Rising filmmaker Álvaro Brechner’s quixotic quest strikes plenty of comedic spark from its bone-dry humor, taking great delight in the reinvigorated ingenuity and pride of its aging protagonist. Even more potently, the film never loses sight of the existential demons that haunt those on the run from their unresolved past and, ultimately, themselves.

Open Cage (Los Bañistas)

  • On Monday, February 22, 2016, from 6 pm to 7:30 pm.
  • Directed by Max Zunino, Mexico, 83 minutes, 2014.
  • In Spanish with English subtitles.

Open Cage takes a subtle and ultimately hopeful look into one of society’s mayor issues: the abandonment to its youth and senior populations. Among those affected when the economy collapses are rebel teenager Flavia and her elderly and grumpy neighbor Martín. Outside the building there is a camp of protesters among whom human values still govern coexistence. However, its members have a serious problem: they need a shower. Flavia, Martín, and their neighbors down the street will learn to relate to each other, not only to survive the crisis, but to rediscover the meaning of their lives.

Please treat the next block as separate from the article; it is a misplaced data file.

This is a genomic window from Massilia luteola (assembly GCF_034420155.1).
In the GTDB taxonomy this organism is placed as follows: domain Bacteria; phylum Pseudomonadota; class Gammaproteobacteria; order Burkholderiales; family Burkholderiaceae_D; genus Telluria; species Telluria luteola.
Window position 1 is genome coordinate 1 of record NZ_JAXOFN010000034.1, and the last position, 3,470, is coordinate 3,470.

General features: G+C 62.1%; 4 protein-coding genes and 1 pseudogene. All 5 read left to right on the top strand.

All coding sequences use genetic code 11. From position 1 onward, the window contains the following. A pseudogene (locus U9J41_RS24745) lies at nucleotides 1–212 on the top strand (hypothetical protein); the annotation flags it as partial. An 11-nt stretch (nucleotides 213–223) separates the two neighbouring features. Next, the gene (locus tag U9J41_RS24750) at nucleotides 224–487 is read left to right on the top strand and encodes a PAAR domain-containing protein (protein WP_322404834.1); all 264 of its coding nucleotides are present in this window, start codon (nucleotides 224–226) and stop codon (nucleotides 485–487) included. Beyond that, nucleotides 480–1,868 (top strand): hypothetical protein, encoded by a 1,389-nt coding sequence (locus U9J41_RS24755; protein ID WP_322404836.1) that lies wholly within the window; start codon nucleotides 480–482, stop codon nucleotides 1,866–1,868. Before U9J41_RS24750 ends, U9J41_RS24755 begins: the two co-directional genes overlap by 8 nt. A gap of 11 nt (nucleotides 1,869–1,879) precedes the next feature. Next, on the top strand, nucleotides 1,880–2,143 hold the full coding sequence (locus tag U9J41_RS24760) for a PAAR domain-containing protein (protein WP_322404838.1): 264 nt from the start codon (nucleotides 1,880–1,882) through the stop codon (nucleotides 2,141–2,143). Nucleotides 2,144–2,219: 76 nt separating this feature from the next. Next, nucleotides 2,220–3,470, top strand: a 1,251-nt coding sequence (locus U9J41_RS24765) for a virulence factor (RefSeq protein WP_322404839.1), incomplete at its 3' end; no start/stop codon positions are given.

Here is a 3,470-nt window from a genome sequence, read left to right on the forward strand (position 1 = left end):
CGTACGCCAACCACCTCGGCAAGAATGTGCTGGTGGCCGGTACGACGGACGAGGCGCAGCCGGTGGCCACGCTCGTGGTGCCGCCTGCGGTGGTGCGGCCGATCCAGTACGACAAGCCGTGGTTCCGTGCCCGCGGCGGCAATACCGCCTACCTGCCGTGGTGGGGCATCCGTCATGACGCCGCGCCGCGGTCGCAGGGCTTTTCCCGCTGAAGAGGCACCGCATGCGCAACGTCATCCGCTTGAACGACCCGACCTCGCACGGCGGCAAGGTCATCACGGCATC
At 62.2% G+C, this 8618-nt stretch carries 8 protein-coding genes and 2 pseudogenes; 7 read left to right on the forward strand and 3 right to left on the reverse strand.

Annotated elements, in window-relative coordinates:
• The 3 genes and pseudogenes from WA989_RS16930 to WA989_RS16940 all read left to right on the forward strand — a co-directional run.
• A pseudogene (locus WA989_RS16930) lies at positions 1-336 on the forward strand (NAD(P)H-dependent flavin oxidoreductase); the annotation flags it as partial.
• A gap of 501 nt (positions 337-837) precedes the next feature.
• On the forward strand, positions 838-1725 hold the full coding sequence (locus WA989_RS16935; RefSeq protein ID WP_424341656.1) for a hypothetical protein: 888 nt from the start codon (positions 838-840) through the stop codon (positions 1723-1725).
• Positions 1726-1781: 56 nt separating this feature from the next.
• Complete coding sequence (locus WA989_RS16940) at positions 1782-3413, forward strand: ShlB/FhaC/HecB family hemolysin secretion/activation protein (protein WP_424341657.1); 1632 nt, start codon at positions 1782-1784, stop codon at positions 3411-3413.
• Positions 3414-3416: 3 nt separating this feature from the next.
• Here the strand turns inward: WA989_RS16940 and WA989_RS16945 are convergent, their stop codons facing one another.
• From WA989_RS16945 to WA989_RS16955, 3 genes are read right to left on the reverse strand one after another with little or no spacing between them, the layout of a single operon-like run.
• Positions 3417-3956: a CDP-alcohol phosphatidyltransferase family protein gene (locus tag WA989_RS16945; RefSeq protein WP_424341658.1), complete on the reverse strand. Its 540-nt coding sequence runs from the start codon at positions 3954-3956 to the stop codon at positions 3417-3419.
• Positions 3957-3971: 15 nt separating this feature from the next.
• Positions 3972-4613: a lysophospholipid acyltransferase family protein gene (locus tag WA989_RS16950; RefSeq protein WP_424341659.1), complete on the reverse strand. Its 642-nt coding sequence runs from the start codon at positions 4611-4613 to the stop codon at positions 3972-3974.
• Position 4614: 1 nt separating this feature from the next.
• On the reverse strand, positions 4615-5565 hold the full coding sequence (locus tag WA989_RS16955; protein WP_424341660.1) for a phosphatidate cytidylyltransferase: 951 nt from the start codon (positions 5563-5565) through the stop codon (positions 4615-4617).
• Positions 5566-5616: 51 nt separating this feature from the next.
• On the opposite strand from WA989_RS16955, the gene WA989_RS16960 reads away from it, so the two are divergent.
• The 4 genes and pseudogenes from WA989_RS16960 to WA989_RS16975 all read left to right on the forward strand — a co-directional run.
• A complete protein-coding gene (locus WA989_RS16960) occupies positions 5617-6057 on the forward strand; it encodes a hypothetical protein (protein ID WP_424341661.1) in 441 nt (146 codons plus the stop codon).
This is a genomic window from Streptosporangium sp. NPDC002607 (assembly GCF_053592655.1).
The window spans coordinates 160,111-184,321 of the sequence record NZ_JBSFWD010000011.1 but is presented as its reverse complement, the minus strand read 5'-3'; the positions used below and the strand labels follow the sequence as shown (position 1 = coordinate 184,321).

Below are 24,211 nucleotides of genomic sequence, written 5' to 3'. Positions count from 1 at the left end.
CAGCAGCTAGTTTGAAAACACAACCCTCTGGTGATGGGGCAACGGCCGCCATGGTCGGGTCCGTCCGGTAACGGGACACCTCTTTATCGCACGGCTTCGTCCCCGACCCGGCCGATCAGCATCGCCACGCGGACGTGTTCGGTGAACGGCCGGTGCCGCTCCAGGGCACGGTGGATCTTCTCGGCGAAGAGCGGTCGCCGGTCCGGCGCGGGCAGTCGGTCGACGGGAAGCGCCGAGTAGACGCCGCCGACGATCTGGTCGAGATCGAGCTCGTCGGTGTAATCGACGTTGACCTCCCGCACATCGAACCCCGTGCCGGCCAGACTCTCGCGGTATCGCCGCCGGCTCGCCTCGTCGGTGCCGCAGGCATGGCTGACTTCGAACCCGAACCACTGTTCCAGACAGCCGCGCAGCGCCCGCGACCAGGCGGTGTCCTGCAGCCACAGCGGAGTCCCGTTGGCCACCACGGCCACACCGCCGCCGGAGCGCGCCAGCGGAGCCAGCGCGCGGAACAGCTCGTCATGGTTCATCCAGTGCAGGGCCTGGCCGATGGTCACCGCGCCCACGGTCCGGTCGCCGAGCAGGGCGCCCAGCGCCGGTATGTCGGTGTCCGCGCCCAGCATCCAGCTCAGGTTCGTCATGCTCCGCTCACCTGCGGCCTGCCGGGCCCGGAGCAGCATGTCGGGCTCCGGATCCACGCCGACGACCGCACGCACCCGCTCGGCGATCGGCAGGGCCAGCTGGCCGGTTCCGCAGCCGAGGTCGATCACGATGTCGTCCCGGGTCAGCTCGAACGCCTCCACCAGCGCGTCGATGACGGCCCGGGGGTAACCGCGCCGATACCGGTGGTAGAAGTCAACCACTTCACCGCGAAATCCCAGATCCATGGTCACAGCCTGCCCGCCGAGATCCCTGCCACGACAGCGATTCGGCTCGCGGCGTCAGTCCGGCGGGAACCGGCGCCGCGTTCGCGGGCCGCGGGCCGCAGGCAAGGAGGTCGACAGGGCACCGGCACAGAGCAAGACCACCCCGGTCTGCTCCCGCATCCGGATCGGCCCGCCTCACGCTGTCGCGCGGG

Juan Carlos Colombo as Martín and Sofía Espinosa as Flavia, carry the film with incredible chemistry. With Open Cage, Max Zunino proposes an optimistic solution to a conflict that may appear hard to solve, but that may be lessened by calling on small individual changes that allow us to get along better with others.

Free admission. First come, first served. Light snacks and refreshments will be served.

  • Film
  • Los Angeles
  • Mon, February 01 —
    Wed, February 24, 2016

Venue

Venue map

Royce Hall 314, (Conference Room) 340 Royce Drive Los Angeles CA, 90095
310-825-4401

More information

4th UCLA Latin American and Iberian Film Festival

Credits

The Spanish Film Club series was made possible with the support of Pragda, The Ministry of Education, Culture and Sports of Spain, and SPAIN arts & culture.